9.41 μέχρι μέν νυν τῶν δέκα ἡμερέων οὐδὲν ἐπὶ πλεῦν ἐγίνετο τούτων· ὡς δὲ ἑνδεκάτη ἐγεγόνεε ἡμέρη ἀντικατημένοισι ἐν Πλαταιῇσι, οἵ τε δὴ Ἕλληνες πολλῷ πλεῦνες ἐγεγόνεσαν καὶ Μαρδόνιος περιημέκτεε τῇ ἕδρῃ, ἐνθαῦτα ἐς λόγους ἦλθον Μαρδόνιός τε ὁ Γοβρύεω καὶ Ἀρτάβαζος ὁ Φαρνάκεος, ὃς ἐν ὀλίγοισι Περσέων ἦν ἀνὴρ δόκιμος παρὰ Ξέρξῃ. βουλευομένων δὲ αἵδε ἦσαν αἱ γνῶμαι, ἣ μὲν Ἀρταβάζου ὡς χρεὸν εἴη ἀναζεύξαντας τὴν ταχίστην πάντα τὸν στρατὸν ἰέναι ἐς τὸ τεῖχος τὸ Θηβαίων, ἔθα σῖτόν τέ σφι ἐσενηνεῖχθαι πολλὸν καὶ χόρτον τοῖσι ὑποζυγίοισι, κατʼ ἡσυχίην τε ἱζομένους διαπρήσσεσθαι ποιεῦντας τάδε· ἔχειν γὰρ χρυσὸν πολλὸν μὲν ἐπίσημον πολλὸν δὲ καὶ ἄσημον, πολλὸν δὲ ἄργυρόν τε καὶ ἐκπώματα· τούτων φειδομένους μηδενὸς διαπέμπειν ἐς τοὺς Ἕλληνας, Ἑλλήνων δὲ μάλιστα ἐς τοὺς προεστεῶτας ἐν τῇσι πόλισι, καὶ ταχέως σφέας παραδώσειν τὴν ἐλευθερίην· μηδὲ ἀνακινδυνεύειν συμβάλλοντας. τούτου μὲν ἡ αὐτὴ ἐγίνετο καὶ Θηβαίων γνώμη, ὡς προειδότος πλεῦν τι καὶ τούτου, Μαρδονίου δὲ ἰσχυροτέρη τε καὶ ἀγνωμονεστέρη καὶ οὐδαμῶς συγγινωσκομένη· δοκέειν τε γὰρ πολλῷ κρέσσονα εἶναι τὴν σφετέρην στρατιὴν τῆς Ἑλληνικῆς, συμβάλλειν τε τὴν ταχίστην μηδὲ περιορᾶν συλλεγομένους ἔτι πλεῦνας τῶν συλλελεγμένων, τά τε σφάγια τὰ Ἡγησιστράτου ἐᾶν μηδὲ βιάζεσθαι, ἀλλὰ νόμῳ τῷ Περσέων χρεωμένους συμβάλλειν.'' None
9.36 This Tisamenus had now been brought by the Spartans and was the diviner of the Greeks at Plataea. The sacrifices boded good to the Greeks if they would just defend themselves, but evil if they should cross the Asopus and be the first to attack. ' "9.37 Mardonius' sacrifices also foretold an unfavorable outcome if he should be zealous to attack first, and good if he should but defend himself. He too used the Greek manner of sacrifice, and Hegesistratus of Elis was his diviner, the most notable of the sons of Tellias. This man had been put in prison and condemned to die by the Spartans for the great harm which he had done them. ,Being in such bad shape inasmuch as he was in peril of his life and was likely to be very grievously maltreated before his death, he did something which was almost beyond belief; made fast in iron-bound stocks, he got an iron weapon which was brought in some way into his prison, and straightway conceived a plan of such courage as we have never known; reckoning how best the rest of it might get free, he cut off his own foot at the instep. ,This done, he tunneled through the wall out of the way of the guards who kept watch over him, and so escaped to Tegea. All night he journeyed, and all day he hid and lay hidden in the woods, till on the third night he came to Tegea, while all the people of Lacedaemon sought him. The latter were greatly amazed when they saw the half of his foot which had been cut off and lying there but not were unable to find the man himself. ,This, then, is the way in which he escaped the Lacedaemonians and took refuge in Tegea, which at that time was unfriendly to Lacedaemon. After he was healed and had made himself a foot of wood, he declared himself an open enemy of the Lacedaemonians. Yet the enmity which he bore them brought him no good at the last, for they caught him at his divinations in Zacynthus and killed him. " '9.38 The death of Hegesistratus, however, took place after the Plataean business. At the present he was by the Asopus, hired by Mardonius for no small wage, where he sacrificed and worked zealously, both for the hatred he bore the Lacedaemonians and for gain. ,When no favorable omens for battle could be won either by the Persians themselves or by the Greeks who were with them (for they too had a diviner of their own, Hippomachus of Leucas), and the Greeks kept flocking in and their army grew, Timagenides son of Herpys, a Theban, advised Mardonius to guard the outlet of the pass over Cithaeron, telling him that the Greeks were coming in daily and that he would thereby cut off many of them. ' "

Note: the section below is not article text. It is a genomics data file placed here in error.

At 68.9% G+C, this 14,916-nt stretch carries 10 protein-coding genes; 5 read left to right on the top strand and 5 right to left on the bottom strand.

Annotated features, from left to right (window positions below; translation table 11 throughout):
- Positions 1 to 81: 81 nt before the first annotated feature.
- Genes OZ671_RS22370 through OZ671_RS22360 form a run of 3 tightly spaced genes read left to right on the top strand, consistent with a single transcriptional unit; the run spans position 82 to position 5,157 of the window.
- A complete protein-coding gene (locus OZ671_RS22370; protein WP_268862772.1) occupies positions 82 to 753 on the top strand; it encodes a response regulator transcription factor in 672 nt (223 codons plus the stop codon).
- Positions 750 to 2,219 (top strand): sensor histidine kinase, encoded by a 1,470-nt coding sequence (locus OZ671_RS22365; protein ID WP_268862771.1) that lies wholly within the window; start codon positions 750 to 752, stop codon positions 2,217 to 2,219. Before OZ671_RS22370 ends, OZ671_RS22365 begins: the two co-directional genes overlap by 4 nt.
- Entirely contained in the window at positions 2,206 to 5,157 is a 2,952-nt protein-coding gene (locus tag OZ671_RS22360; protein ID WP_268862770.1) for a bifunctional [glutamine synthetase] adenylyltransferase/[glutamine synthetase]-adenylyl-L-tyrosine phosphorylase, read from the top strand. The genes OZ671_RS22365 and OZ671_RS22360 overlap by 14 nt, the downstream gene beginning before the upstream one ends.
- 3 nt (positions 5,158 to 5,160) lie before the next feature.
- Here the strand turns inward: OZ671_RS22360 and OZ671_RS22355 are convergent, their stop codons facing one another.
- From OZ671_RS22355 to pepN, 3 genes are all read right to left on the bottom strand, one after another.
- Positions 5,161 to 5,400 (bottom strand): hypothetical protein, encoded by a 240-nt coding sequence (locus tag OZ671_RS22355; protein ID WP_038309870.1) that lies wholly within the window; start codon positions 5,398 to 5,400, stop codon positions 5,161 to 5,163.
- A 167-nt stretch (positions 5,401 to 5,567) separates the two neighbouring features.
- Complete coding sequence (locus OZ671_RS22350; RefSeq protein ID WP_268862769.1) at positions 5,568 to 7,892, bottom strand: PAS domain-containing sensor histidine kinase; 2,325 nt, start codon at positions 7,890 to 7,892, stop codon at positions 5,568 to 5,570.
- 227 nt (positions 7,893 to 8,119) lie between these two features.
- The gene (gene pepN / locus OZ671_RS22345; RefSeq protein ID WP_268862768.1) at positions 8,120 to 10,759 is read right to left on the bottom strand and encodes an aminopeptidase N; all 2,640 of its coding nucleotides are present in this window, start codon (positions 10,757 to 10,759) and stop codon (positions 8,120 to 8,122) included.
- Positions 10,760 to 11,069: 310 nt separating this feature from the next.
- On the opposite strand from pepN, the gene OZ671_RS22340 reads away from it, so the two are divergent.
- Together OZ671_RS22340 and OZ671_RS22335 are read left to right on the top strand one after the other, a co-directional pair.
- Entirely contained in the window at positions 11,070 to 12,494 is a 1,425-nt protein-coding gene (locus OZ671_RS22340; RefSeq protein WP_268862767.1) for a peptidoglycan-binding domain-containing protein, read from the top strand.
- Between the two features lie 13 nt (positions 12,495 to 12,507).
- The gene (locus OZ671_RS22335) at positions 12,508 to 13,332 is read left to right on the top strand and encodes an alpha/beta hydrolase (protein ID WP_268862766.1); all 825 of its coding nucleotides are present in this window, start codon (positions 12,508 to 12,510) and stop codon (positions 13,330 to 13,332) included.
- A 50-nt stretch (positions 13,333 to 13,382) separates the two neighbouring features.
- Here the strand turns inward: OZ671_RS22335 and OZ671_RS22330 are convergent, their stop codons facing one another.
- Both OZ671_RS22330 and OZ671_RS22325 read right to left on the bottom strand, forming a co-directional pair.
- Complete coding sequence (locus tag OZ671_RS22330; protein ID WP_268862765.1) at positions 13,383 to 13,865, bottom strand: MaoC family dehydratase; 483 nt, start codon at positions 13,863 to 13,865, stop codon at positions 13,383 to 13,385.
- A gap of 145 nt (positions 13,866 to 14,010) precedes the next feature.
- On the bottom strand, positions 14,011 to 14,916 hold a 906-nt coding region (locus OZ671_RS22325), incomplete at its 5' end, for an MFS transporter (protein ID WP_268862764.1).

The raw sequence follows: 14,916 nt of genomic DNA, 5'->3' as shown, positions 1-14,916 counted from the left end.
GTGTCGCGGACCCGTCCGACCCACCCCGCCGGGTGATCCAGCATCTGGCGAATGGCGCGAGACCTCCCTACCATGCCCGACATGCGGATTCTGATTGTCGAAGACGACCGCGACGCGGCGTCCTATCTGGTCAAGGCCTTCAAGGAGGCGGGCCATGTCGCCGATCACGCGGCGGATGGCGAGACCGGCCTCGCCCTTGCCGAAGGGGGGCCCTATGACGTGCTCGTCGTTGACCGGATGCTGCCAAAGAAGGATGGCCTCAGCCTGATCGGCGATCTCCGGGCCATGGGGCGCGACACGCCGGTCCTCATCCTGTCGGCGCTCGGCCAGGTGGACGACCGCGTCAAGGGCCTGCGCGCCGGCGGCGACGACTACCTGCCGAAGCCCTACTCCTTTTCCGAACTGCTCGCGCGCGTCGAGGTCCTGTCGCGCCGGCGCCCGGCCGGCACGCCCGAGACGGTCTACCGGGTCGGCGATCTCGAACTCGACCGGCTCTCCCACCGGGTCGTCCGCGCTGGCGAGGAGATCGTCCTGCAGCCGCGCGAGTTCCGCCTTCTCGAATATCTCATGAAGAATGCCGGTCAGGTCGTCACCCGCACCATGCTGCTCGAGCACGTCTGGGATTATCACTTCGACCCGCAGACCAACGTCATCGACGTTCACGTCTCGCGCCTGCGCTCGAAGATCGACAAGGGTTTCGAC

9.41 Until ten days had passed, no more was done than this. On the eleventh day from their first encampment opposite each other, the Greeks growing greatly in number and Mardonius being greatly vexed by the delay, there was a debate held between Mardonius son of Gobryas and Artabazus son of Pharnaces, who stood as high as only few others in Xerxes' esteem. ,Their opinions in council were as I will show. Artabazus thought it best that they should strike their camp with all speed and lead the whole army within the walls of Thebes. Here there was much food stored and fodder for their beasts of burden; furthermore, they could sit at their ease here and conclude the business by doing as follows: ,they could take the great store they had of gold, minted and other, and silver drinking-cups, and send all this to all places in Hellas without stint, excepting none, but especially to the chief men in the cities of Hellas. Let them do this (he said) and the Greeks would quickly surrender their liberty; but do not let the Persians risk the event of a battle. ,This opinion of his was the same as the Thebans, inasmuch as he too had special foreknowledge. Mardonius' counsel, however, was more vehement and intemperate and not at all leaning to moderation. He said that he thought that their army was much stronger than the Greeks and that they should give battle with all speed so as not to let more Greeks muster than were mustered already. As for the sacrifices of Hegesistratus, let them pay no heed to these, nor seek to wring good from them, but rather give battle after Persian custom. "' None